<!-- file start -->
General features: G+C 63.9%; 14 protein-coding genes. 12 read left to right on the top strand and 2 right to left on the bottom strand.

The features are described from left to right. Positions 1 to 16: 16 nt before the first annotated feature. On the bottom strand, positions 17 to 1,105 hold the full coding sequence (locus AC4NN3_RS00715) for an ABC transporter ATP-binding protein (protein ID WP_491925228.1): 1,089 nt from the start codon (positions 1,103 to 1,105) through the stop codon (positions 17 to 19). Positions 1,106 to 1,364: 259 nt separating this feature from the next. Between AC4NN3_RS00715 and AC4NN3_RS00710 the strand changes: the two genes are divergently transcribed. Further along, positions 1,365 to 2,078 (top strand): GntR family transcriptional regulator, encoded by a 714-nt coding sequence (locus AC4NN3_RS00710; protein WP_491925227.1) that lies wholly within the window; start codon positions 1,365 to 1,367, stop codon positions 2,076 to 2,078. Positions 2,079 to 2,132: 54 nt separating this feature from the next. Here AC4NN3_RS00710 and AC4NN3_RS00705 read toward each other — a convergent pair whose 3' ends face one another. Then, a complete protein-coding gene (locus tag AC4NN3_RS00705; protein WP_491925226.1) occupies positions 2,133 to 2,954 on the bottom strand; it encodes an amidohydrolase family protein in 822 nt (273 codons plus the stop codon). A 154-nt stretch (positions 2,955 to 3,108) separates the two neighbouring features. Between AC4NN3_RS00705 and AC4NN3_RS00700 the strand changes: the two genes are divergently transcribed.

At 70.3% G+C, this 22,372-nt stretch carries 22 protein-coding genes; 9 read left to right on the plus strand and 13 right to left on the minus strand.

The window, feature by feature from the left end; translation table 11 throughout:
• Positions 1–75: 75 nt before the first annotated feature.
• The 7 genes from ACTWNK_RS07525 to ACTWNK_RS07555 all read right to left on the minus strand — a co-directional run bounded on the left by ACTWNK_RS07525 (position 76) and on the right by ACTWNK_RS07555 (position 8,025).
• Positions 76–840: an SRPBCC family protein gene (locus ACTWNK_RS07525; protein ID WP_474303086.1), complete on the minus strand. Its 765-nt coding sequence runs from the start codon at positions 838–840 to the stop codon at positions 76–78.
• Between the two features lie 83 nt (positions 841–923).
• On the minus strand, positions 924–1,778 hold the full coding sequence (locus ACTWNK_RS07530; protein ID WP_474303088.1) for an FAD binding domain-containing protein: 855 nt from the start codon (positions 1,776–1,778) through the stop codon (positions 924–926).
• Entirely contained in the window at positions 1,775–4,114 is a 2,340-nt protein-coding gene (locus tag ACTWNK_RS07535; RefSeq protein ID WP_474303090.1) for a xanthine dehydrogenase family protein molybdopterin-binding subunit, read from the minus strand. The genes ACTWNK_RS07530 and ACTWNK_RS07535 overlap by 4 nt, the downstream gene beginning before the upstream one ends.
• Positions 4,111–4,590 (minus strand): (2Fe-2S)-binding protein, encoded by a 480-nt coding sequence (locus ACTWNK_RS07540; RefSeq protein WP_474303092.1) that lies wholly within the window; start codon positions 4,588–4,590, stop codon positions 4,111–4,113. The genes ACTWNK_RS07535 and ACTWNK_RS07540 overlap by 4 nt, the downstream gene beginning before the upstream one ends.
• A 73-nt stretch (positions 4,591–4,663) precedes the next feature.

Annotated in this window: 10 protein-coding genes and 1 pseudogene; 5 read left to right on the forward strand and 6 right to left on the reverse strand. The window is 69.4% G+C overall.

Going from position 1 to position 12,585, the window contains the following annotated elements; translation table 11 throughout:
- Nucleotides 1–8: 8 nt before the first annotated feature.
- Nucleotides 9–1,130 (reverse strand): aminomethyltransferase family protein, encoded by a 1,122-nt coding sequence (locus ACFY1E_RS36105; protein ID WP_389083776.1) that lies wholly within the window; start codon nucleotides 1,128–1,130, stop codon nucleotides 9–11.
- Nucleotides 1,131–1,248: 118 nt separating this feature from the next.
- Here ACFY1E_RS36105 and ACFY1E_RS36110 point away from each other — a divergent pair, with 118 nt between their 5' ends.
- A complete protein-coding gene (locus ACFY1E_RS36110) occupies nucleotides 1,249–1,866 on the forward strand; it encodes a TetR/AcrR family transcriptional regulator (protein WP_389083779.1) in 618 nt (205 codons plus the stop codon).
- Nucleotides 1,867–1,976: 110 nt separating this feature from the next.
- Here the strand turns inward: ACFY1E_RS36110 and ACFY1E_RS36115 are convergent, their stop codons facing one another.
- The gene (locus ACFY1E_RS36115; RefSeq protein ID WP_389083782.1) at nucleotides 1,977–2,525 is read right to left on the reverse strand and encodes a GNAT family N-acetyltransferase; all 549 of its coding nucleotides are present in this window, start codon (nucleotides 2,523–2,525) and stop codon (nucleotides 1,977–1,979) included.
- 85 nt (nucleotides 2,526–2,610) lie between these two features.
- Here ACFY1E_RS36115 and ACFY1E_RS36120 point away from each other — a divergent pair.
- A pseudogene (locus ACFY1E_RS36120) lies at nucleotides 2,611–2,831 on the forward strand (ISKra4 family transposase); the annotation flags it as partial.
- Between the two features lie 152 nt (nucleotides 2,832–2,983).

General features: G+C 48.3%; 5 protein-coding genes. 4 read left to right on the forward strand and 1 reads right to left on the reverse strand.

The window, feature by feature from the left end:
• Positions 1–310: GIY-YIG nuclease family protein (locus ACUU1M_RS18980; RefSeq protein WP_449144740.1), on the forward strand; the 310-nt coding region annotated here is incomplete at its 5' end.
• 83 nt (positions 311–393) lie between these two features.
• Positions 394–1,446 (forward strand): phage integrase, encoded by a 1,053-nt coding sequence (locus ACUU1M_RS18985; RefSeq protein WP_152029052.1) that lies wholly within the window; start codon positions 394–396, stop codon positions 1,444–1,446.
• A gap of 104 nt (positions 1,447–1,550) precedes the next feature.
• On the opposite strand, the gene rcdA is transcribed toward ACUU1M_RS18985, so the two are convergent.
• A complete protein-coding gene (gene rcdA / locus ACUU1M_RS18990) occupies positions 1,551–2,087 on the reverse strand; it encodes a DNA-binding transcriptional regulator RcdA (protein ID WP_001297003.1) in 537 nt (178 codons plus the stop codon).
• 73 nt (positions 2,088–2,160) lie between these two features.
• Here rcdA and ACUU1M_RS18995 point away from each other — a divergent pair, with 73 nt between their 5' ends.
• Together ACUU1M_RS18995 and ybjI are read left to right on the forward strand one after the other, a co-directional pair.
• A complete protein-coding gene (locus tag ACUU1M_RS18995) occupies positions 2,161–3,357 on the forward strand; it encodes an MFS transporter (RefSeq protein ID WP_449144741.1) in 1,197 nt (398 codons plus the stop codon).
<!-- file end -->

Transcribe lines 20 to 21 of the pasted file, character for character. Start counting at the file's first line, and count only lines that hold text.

- Nucleotides 1,867–1,976: 110 nt separating this feature from the next.
- Here the strand turns inward: ACFY1E_RS36110 and ACFY1E_RS36115 are convergent, their stop codons facing one another.